AK Note: I was away for the weekend so Susanne’s usual Monday post appears today.
Guest Author: Susanne Skinner
Aline’s recent post The Ghosts of Employment Past and Present got me thinking about The Ghosts of Past Employers. Sometimes we give each other blog inspiration. That’s how we roll.
I’m thinking about this for a couple of reasons. Today I am starting a new job (#soexcited, #bestjobever) and that got me thinking about my old job. My new company fosters a culture of team work and places high value on human capital. In Aline’s post she references the “uplifting work conditions” that impressed Dickens. I looked for the same vibe when I was interviewing. My networking revealed more of the “desperate and easily replaced workers” value system found in the mills. I wondered if I would find the employee-centric culture that was so important to me. I feared it had been replaced by the depersonalized and expendable human unit.
What I found most often was a large gap between how companies did operate versus how they should operate in an organization that is built around human capital. Companies will tell you they are committed to finding and developing the right people but it’s more of a statement than a practice. It’s getting harder to find the real deal and it’s discouraging to job seekers and employees. Management by walking around (MBWA) is becoming a lost art.
Energy and Synergy
I liked my new company from the moment I met them. I wanted to work there. I could feel the energy and the synergy of the team I hoped to join. I was a final candidate for the position and the decision was going to the person that best fit the corporate personality and culture. Which is the reason I am no longer at my old job.
During the five years I worked there the company evolved, the management changed and so did its culture. New management means a new direction and in all likelihood a new culture. The culture that was there when I started no longer existed. It was replaced with a management team that did not consider the existing human assets to be of value when they redefined the company. In part because they did not know them and in part because they did not hire them. It happens.
But there are things about my old company that I liked. I liked the old culture – the one that made me say yes when they offered me the position. It’s the same reason I said yes to the new job. They value the people. They get it. During the interviews my accomplishments stood on solid ground. The big question was how effectively I could build relationships, promote and practice collaboration, and mentor junior associates. It was a culture question and one I was happy to answer. We were on the same page.
Two of the most important words in the English language are Thank You. Two little words that are really two big words. It’s easy to say and easy to forget. These two words are high-dollar currency in all aspects of our daily lives, but in a work setting they make a significant contribution to the corporate culture and employee morale. They make a huge difference to me.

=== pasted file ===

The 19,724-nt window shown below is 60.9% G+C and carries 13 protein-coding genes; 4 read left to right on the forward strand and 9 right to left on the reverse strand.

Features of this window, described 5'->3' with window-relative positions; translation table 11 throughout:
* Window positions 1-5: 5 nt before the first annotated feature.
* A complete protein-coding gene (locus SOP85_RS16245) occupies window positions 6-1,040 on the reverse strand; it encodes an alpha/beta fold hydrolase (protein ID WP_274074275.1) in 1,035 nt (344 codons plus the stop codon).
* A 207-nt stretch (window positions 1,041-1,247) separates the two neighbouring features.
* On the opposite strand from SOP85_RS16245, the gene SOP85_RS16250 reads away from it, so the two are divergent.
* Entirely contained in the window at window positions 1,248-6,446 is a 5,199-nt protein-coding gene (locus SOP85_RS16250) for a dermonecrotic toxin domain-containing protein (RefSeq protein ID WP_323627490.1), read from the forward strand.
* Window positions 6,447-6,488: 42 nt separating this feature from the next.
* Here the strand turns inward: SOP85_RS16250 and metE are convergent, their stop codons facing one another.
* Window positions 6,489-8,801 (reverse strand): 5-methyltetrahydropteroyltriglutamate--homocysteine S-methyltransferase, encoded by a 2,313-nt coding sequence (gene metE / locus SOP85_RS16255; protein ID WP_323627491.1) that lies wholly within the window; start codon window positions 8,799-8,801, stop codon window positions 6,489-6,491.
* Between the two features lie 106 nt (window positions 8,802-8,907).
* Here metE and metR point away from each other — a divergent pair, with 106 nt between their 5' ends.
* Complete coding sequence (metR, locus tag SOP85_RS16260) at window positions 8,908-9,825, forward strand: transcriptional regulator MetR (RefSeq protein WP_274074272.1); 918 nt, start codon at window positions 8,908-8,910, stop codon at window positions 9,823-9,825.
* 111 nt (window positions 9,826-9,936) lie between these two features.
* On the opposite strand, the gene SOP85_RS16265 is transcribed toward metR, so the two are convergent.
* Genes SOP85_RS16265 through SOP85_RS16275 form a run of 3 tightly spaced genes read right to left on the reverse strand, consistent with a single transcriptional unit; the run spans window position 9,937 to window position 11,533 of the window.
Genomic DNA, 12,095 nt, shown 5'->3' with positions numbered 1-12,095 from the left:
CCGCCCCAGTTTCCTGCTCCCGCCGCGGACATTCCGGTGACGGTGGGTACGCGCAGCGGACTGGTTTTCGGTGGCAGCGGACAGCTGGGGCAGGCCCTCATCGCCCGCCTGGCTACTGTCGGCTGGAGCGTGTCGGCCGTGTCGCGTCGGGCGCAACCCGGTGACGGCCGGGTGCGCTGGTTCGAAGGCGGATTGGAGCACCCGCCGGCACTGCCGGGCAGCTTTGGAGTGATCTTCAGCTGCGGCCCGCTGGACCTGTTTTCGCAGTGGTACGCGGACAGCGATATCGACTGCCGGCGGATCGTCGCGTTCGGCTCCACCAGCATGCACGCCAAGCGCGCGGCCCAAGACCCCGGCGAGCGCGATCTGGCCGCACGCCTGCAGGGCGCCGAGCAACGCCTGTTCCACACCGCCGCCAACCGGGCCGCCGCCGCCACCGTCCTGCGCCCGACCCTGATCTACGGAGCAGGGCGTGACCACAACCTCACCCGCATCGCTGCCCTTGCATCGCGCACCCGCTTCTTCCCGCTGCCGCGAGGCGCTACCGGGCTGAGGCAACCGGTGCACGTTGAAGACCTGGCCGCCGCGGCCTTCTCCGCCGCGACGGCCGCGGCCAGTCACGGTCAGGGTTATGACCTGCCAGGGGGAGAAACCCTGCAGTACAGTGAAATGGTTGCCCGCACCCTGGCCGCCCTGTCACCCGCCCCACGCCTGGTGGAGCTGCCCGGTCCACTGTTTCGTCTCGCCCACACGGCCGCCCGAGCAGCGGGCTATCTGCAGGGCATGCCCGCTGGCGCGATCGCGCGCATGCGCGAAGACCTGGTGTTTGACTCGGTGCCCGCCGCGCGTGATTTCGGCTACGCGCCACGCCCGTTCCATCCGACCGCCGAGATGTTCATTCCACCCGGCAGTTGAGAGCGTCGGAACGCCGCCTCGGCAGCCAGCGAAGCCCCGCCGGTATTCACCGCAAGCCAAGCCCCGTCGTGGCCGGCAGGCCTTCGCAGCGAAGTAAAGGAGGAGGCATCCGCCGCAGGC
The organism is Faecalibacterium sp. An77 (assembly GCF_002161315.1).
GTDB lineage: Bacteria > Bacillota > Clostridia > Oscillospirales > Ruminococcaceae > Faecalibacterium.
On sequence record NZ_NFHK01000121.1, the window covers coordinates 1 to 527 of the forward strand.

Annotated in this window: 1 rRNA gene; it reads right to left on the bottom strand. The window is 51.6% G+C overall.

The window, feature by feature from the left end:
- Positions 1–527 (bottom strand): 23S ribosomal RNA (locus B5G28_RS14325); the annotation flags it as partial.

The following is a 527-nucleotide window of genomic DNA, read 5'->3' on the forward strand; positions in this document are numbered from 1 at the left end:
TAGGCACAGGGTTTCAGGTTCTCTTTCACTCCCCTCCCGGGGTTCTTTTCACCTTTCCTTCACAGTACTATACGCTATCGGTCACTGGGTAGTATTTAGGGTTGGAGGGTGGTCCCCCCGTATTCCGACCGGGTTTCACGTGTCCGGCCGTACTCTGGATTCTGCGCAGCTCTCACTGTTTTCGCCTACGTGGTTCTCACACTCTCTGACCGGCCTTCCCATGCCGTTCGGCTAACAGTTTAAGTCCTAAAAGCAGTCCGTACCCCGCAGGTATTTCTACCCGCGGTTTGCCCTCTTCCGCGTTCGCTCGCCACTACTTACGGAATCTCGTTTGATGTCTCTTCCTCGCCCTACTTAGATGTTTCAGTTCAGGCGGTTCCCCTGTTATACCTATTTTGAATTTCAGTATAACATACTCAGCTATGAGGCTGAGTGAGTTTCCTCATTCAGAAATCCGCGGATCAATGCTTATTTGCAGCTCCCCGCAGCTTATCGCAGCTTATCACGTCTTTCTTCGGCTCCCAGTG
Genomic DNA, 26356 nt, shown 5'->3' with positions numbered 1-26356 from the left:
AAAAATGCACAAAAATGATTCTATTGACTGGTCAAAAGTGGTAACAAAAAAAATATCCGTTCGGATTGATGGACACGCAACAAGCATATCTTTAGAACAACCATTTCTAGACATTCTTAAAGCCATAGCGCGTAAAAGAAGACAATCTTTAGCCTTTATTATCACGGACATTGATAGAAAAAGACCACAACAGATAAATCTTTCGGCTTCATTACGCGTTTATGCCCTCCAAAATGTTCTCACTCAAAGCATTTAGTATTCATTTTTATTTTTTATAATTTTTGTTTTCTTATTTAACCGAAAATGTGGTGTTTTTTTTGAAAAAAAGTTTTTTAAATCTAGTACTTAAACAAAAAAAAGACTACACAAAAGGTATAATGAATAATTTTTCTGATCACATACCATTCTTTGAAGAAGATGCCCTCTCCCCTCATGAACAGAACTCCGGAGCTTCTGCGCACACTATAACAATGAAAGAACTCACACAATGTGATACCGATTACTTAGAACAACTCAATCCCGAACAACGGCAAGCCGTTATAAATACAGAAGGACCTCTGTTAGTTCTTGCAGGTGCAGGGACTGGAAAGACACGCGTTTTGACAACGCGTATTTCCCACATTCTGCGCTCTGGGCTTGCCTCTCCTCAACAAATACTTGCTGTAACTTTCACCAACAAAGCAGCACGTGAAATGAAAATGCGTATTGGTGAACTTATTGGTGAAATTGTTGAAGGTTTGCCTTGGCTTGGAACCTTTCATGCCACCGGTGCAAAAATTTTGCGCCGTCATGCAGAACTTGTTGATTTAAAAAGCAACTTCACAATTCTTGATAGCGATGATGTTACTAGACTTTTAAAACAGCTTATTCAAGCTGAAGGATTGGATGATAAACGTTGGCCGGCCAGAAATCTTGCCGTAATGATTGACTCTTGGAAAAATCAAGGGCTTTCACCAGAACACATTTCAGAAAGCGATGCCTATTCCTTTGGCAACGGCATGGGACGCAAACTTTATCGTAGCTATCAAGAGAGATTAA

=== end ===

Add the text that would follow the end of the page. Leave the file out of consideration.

One thing my old company did right was employee recognition. They gave bonuses. Depending on the year and earnings they had a bonus program. It was a company-wide initiative, nobody got singled out. Depending on where you fell in the hierarchy, you got a little money and others got a whole lot more. One year I bought a Kate Spade handbag with my bonus; the CFO bought a new Mercedes and redid his kitchen.
They also practiced individual recognition. Acknowledging an employee for something above and beyond what is expected is the right thing to do. It builds morale, confidence and loyalty. You work harder because you want to. Recognition doesn’t necessarily replace the company bonus plan, but it establishes something personal and meaningful within the culture. My old company did this with a Night on the Town certificate – an invitation to enjoy a night out at the company’s expense. The employee received a $100 gift certificate that summarized the accomplishment, and it was signed and presented by their manager. It was a cost-effective and personal way to say thanks.
The first time I received the award I was recognized in a staff meeting. Several of my peers and I were singled out for accomplishments related to a specific set of deliverables. It was accompanied by a hand-written note of thanks from our manager and it felt really good.
The second time I was merely the delivery vehicle. The hand- written note and certificate were presented to my husband, in recognition of his support during a challenging and ultimately successful event that took six months of 60+ hours a week. I spent more time at my office than my home. My manager’s willingness to recognize the invisible support that contributed to my success lives in my memory as one of the best thank-you gifts ever. It doesn’t get any better than that.
Just Do It
It seems like a simple concept: Make an employee feel appreciated. In the corporate culture there is a disconnect between the type of appreciation employees want and what their managers think they want. Managers rank promotions and cash bonuses as the two most effective ways of recognizing employee accomplishments–and they are–but an in-person thank you or a job well done reported to senior management is just as important and has a big return on the investment. It does not require forms, signatures or upper level approval. The words are free and can be used any time, any place and anywhere.
What if we all decided to say thank you to our staff, to our peers and to our management? What if we thanked them on a regular basis?
These two words can make a world of difference to the person speaking them and the one hearing them. A public high five to a deserving employee recognizes accomplishment and goes a long way towards creating a culture that values and promotes human appreciation on a regular basis.
Have you thanked someone today?